Imagine one morning you wake up check your phone or computer and see your whole life has changed. No, you did not win the lottery. In fact, this is not a positive change in the least – this wasn’t even an event you foresaw coming. You have just been banned online – completely censored – and there is virtually nothing you can do about it.
This has been the story for many creators on current social media and content-sharing platforms. One specific case, that occurred just as described, is that of creator Coffeezilla. You might have seen his videos. He likes to expose fake gurus and criticize scams he sees across the internet (he is even very critical of crypto). He was censored for no apparent reason. Watch his experience in a video here: https://www.youtube.com/watch?v=VtaFWbZdVKI . Now you might not like his content, but imagine how he felt seeing all his work – his livelihood suddenly removed. And for what reason?
Luckily for massive creators like Coffeezilla, they have an audience and reach big enough to contact platforms and have them reverse their decisions. But this is only the case for the small few – what about the majority who are censored and have nowhere to get answers?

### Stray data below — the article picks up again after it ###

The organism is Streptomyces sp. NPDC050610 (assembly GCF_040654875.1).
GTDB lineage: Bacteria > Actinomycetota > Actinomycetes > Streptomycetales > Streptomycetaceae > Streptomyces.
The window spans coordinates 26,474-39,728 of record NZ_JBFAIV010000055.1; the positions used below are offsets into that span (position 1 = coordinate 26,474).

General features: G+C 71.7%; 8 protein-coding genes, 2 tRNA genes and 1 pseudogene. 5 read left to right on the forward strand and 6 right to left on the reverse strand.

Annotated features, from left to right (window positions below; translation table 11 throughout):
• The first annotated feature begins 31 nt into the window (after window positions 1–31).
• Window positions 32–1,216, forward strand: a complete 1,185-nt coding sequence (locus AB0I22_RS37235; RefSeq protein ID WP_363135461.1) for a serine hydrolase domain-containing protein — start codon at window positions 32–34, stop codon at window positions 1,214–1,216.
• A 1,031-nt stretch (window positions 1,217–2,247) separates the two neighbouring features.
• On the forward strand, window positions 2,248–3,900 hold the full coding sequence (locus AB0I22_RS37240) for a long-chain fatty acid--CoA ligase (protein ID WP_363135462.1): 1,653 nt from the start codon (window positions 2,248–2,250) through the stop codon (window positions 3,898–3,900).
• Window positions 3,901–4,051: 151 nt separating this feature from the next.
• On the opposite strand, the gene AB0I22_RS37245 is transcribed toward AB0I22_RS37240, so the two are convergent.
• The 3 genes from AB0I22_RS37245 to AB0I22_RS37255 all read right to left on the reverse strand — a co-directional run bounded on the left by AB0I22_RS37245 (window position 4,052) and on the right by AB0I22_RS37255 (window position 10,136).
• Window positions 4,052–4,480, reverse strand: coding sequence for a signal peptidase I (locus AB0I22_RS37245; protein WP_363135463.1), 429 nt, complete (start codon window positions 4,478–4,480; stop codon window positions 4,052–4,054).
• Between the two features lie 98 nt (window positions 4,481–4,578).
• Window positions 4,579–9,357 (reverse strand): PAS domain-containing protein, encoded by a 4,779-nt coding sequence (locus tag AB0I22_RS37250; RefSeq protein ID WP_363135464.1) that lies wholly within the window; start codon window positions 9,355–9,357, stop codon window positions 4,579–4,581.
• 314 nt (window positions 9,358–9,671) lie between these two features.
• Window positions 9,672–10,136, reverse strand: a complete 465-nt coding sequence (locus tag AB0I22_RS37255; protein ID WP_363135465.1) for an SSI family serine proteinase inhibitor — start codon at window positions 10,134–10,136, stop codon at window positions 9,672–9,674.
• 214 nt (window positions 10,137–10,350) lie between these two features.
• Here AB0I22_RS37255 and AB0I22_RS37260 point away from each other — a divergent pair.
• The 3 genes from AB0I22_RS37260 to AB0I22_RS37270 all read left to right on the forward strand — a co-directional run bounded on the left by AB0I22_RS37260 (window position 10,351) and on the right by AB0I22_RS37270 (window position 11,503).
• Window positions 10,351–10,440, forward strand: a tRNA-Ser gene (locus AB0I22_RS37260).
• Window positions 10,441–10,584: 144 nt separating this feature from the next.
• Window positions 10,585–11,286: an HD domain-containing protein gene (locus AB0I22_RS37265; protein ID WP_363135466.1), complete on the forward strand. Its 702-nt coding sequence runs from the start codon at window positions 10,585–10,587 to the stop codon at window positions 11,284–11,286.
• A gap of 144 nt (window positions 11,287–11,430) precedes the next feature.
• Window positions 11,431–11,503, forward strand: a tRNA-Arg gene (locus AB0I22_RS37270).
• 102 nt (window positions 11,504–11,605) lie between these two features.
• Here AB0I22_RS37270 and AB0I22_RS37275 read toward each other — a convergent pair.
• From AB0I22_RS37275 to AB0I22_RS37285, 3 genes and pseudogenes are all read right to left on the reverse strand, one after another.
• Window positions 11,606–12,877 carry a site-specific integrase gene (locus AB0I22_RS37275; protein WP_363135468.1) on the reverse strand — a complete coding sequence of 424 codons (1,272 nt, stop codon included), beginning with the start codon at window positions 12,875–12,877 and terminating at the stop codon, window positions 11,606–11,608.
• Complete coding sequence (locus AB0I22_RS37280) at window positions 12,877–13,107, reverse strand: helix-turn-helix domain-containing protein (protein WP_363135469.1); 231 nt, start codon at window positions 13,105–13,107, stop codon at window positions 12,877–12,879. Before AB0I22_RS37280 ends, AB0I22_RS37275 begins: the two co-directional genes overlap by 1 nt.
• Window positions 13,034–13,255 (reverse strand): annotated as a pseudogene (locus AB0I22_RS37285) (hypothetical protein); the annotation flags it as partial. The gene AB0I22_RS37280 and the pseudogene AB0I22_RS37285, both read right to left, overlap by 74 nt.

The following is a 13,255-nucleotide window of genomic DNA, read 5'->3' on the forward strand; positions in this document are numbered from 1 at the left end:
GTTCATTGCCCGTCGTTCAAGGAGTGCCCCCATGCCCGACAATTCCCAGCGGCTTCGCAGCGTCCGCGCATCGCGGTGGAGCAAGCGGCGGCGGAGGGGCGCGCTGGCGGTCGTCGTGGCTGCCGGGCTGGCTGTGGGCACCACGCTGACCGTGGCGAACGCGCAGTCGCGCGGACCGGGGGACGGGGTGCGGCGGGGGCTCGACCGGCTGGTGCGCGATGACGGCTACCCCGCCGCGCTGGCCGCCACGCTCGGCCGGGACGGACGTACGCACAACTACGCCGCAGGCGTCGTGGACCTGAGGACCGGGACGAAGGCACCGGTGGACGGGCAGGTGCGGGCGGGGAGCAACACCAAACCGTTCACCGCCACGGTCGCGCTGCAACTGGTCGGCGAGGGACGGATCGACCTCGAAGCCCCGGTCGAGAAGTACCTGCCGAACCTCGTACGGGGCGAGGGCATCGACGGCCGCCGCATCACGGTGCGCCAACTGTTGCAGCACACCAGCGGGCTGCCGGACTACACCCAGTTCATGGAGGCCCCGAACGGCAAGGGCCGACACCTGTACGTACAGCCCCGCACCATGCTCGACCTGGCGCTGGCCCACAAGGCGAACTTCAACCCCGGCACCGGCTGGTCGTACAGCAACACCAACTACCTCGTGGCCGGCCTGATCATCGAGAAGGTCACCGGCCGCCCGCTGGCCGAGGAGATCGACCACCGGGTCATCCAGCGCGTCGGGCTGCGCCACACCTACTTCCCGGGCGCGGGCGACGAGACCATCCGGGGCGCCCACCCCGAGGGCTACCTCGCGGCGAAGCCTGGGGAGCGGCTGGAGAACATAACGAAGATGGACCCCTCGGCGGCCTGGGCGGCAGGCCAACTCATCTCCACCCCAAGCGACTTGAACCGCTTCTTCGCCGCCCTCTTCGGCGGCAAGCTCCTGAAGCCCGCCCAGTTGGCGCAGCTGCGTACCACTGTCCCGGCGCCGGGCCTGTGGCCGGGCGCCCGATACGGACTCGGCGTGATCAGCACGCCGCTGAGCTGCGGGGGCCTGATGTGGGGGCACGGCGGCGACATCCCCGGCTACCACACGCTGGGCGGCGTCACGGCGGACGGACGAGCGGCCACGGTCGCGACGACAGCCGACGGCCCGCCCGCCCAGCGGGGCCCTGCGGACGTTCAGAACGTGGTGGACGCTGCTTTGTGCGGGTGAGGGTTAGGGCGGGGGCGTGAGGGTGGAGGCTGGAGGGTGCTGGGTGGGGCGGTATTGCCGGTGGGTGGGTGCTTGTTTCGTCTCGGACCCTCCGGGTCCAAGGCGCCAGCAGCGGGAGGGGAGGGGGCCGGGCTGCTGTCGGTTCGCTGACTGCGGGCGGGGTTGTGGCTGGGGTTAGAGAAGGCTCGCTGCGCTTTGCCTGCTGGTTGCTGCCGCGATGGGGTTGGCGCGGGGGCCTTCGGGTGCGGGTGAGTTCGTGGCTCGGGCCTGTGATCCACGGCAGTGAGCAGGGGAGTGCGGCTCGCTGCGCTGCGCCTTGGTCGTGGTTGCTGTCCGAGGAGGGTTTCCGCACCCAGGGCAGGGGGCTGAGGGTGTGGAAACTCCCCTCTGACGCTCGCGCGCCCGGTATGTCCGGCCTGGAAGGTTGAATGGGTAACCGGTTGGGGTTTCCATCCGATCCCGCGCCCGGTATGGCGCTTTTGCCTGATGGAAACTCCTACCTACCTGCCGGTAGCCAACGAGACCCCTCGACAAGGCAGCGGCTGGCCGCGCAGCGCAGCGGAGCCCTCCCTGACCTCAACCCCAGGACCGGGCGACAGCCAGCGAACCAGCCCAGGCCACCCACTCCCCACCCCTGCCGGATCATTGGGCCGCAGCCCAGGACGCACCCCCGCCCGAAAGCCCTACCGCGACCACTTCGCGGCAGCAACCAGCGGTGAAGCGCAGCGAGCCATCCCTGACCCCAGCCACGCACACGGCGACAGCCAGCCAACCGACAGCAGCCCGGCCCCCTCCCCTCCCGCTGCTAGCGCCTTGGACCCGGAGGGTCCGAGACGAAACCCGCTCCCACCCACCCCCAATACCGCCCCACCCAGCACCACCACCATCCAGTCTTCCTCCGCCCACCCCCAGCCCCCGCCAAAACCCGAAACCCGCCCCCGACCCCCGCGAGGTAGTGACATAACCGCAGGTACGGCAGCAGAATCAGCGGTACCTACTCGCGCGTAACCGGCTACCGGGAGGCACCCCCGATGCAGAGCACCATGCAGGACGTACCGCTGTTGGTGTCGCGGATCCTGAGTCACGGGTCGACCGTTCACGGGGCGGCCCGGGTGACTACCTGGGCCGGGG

What if this was you?
Sure censorship seems like an abstract concept, one that happens to other people, in other countries – but once you are the one being censored…well…you are likely to then feel differently.
What is censorship
You might be asking yourself – “What is censorship?”. That’s a fair question as censorship can be defined differently depending on the situation. Oxford Reference defines censorship as:
"Any regime or context in which the content of what is publically expressed, exhibited, published, broadcast, or otherwise distributed is regulated or in which the circulation of information is controlled."
It's not limited to one platform
The way the internet is currently constructed is so that censorship is the easy and often the first option that centralized web2 platforms use to mitigate controversy, and as they think, "protect users". The issues we see are not limited to one or two platforms, they are widespread and are risks to everyday users. On Web2 platforms, if you are censored by one platform, then often it spreads like a virus to other platforms. Before you even have a chance to argue with the policies, you are completely removed from almost everywhere on the internet. Unless you have a massive following, that spreads beyond big tech's reach, you will have basically just disappeared online.